So far, more than 4½ million people have died from COVID-19, including nearly 700,000 Americans. And those numbers — particularly the global figure — may be seriously understated.

And deaths are just a small part of the story, since the death rate from the virus is relatively low, but COVID also comes with lasting, often debilitating effects that experts are still discovering. In fact, the list of effects is growing not only because it’s a new virus, but also because it’s mutating.

So far, over the past 20 months, we’ve been fairly fortunate to live in an area that’s somewhat isolated, has few places where a high concentration of people would gather, and which has leaders who’ve taken the threat of COVID seriously. City, county and college leaders were among the loudest voices for social distancing; the City Council enacted a mask mandate before the state did and held firm in the face of criticism. Keene State College was one of the leaders in contact tracing, quarantining and regular testing, going so far as to test sewage near the college to get a jump on potential viral spikes.

That, however, was then, and this is now. The biggest current battle is over vaccinations. When they were developed in late 2020, the vaccines were seen by all but a few anti-establishment outliers as the path back to normalcy. However, two things happened during the interim.

One is that the pandemic as a whole, and the vaccines specifically, became political fodder, leading a percentage of people to opt not to get them. Because not enough were vaccinated, variants of the virus were given the opportunity to develop, some proving more contagious and deadly than the original.

As the threat has rebounded, assertive protests — from those either tired of living through a pandemic and ready to pretend it no longer exists or who for some reason see a conspiracy in the government asking people to inconvenience themselves to help protect others — have curtailed the sort of protections that kept us safe a year ago. There are no mask mandates, no vaccination orders (though the president has announced his intention to push one on employers).

And the result? More cases. More deaths. More stress.

Dr. Don Caruso, CEO of Cheshire Medical Center, hears much of the frontline stories from his staff. Last week, he told The Sentinel’s editorial board he’s been compiling local numbers independently of the state. Cheshire Medical’s numbers are higher than the state’s, and Caruso thinks it’s because the state gets all the testing from every source — including places like Keene State and nursing homes that test the same people repeatedly. That, he says, gives them more tests, but not necessarily a broader look at the issue. Cheshire tests everyone admitted to the hospital, plus everyone who shows up at its public testing site.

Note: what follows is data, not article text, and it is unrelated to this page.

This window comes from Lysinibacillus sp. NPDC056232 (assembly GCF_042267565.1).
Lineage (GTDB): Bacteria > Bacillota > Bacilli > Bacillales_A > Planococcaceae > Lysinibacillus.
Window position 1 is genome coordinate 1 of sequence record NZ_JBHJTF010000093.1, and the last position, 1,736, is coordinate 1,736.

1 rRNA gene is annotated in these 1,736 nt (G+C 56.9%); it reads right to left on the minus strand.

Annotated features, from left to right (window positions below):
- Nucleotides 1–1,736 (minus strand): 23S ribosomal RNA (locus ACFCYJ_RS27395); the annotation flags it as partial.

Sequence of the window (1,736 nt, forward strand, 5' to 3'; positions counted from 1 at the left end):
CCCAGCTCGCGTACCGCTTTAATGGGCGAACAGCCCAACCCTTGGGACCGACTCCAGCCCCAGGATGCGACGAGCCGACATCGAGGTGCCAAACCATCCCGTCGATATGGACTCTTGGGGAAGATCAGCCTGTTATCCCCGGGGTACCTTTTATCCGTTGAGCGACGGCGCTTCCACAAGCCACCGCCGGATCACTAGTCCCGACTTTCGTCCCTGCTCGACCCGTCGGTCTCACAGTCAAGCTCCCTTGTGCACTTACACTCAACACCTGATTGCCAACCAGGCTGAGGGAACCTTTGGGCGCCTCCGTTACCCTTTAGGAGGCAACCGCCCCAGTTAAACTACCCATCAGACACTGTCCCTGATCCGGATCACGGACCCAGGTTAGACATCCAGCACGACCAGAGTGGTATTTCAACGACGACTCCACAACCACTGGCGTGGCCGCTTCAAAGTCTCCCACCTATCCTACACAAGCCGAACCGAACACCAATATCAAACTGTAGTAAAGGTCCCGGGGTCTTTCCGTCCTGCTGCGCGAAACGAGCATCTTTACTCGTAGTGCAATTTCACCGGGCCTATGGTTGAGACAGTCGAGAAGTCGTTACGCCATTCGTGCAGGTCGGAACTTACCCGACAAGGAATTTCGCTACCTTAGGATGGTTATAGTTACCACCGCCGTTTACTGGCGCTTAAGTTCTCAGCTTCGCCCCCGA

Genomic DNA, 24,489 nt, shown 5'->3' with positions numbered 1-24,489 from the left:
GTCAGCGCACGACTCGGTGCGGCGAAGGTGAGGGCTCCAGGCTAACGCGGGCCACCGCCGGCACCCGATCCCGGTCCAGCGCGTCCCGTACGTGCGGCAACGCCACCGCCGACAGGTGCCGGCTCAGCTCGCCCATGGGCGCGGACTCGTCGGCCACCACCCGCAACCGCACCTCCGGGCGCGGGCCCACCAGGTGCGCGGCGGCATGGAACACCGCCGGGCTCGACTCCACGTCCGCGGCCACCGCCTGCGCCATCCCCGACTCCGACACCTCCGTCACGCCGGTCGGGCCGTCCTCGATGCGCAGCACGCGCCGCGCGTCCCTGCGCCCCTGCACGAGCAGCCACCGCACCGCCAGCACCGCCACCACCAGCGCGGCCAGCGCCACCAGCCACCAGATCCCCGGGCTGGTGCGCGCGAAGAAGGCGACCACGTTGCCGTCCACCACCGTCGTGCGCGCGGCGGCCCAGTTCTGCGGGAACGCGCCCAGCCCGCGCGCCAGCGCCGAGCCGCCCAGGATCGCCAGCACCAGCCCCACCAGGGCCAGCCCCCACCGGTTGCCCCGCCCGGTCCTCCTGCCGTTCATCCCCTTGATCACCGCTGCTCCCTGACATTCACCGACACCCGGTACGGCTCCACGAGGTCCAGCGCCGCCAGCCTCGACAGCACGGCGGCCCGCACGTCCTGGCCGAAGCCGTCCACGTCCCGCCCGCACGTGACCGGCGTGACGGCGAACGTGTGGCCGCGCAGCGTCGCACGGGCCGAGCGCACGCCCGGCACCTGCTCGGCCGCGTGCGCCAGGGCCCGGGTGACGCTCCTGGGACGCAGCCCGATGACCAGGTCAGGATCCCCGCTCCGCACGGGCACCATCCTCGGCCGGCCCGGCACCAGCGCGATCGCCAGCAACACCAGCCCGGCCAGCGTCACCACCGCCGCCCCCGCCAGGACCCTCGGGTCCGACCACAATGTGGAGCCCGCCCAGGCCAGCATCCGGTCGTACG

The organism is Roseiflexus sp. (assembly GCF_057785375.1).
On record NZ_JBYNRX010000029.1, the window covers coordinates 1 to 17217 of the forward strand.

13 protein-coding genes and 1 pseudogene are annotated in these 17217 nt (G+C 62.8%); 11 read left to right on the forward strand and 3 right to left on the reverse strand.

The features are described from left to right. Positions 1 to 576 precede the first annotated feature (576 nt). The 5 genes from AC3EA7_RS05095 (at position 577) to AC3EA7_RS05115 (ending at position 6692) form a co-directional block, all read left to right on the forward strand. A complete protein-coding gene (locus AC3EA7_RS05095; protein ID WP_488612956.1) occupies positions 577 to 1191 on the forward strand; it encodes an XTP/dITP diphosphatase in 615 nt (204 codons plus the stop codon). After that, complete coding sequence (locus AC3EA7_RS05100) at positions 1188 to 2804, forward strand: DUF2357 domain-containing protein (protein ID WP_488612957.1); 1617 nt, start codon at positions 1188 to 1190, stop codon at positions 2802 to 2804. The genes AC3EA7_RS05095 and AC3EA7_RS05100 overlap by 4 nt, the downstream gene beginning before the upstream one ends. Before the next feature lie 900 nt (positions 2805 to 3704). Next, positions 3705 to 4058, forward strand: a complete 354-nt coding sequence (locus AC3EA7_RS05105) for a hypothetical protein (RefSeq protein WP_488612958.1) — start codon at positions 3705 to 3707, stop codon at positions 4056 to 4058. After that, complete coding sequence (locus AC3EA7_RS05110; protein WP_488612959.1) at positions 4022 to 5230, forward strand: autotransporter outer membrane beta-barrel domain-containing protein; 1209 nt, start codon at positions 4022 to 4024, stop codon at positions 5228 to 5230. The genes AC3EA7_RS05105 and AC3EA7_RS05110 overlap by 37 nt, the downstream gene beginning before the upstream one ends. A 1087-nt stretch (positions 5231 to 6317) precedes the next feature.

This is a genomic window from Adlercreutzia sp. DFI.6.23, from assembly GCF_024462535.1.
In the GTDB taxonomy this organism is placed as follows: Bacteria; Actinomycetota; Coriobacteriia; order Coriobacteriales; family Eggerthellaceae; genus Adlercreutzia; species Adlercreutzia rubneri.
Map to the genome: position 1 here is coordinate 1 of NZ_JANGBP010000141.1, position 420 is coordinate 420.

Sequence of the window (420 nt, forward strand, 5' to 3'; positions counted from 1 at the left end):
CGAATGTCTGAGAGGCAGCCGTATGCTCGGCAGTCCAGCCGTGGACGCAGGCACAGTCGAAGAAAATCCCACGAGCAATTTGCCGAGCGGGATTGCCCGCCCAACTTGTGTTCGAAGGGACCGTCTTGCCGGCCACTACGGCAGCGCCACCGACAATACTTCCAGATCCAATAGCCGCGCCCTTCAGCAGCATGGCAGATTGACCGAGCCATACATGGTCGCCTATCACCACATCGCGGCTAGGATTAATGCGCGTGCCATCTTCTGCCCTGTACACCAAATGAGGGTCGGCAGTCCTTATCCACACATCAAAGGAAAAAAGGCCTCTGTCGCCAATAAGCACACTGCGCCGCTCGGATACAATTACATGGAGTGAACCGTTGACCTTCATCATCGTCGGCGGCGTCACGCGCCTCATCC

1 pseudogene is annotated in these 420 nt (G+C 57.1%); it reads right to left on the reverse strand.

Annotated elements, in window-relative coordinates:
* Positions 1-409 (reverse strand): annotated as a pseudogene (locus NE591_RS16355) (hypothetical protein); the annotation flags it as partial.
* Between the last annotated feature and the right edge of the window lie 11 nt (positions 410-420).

“We think we’re actually getting a better cut of the community, because we’re not testing the same people over and over,” Caruso said.

And what do his numbers show? A much higher positivity rate for the virus than the state is reporting. For the week of Sept. 17-23, for example, Cheshire’s testing showed a positivity rate of 8.3 percent, compared to 3.7 percent reported for Cheshire County by the state.

Such numbers are why Caruso has been pushing city leaders to re-establish a mask mandate, and why he — along with the city manager, Keene State president and SAU 29 school superintendent — issued a public statement of concern, asking residents to vaccinate, mask and socially distance from others.

Besides pushing for the return of a masking mandate, Caruso would like to see more pressure put on those who thus far haven’t chosen to get vaccinated. Until the vaccination rate rises significantly (about half of Cheshire County residents are vaccinated), he says the pandemic isn’t going anywhere.

Caruso noted nurses at the hospital have endured negativism and mistreatment — even been punched, he said, while administering care — and with staff stretched thin, everyone has been asked to go full tilt since the start of the pandemic. That doesn’t bode well for his staff or the patients they see for any kind of condition.

The message Caruso is sending is that this is unlike anything we’ve seen in our lifetimes — still — and it’s not going away if it isn’t taken more seriously.

COVID has overwhelmed almost everything else for the past 18 months, but it’s not the only illness affecting people. Think about showing up at the hospital with chest pains or after an accident and finding the staff overworked, with no ICU beds available.

“I think our politicians are just hoping this will go away,” Caruso said, noting he hears the same from local business owners. “But we’re putting people at risk.”

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